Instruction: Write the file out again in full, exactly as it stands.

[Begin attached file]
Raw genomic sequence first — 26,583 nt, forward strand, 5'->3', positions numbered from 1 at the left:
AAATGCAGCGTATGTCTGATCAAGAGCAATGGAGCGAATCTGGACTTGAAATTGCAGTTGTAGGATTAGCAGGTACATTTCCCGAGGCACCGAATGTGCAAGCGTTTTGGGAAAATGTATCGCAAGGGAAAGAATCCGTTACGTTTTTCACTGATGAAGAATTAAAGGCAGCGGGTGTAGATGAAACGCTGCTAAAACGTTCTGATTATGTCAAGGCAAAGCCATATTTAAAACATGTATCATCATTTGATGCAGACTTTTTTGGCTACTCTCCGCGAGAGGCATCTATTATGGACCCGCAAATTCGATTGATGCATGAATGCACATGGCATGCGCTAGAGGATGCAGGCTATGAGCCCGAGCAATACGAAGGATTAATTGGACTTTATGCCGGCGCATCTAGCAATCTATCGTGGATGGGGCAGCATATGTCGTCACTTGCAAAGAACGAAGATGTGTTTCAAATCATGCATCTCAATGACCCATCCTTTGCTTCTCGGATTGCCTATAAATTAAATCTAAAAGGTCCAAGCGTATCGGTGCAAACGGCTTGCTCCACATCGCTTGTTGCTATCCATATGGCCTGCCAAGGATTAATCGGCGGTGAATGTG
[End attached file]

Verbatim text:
Raw genomic sequence first — 26,583 nt, forward strand, 5'->3', positions numbered from 1 at the left:
AAATGCAGCGTATGTCTGATCAAGAGCAATGGAGCGAATCTGGACTTGAAATTGCAGTTGTAGGATTAGCAGGTACATTTCCCGAGGCACCGAATGTGCAAGCGTTTTGGGAAAATGTATCGCAAGGGAAAGAATCCGTTACGTTTTTCACTGATGAAGAATTAAAGGCAGCGGGTGTAGATGAAACGCTGCTAAAACGTTCTGATTATGTCAAGGCAAAGCCATATTTAAAACATGTATCATCATTTGATGCAGACTTTTTTGGCTACTCTCCGCGAGAGGCATCTATTATGGACCCGCAAATTCGATTGATGCATGAATGCACATGGCATGCGCTAGAGGATGCAGGCTATGAGCCCGAGCAATACGAAGGATTAATTGGACTTTATGCCGGCGCATCTAGCAATCTATCGTGGATGGGGCAGCATATGTCGTCACTTGCAAAGAACGAAGATGTGTTTCAAATCATGCATCTCAATGACCCATCCTTTGCTTCTCGGATTGCCTATAAATTAAATCTAAAAGGTCCAAGCGTATCGGTGCAAACGGCTTGCTCCACATCGCTTGTTGCTATCCATATGGCCTGCCAAGGATTAATCGGCGGTGAATGTG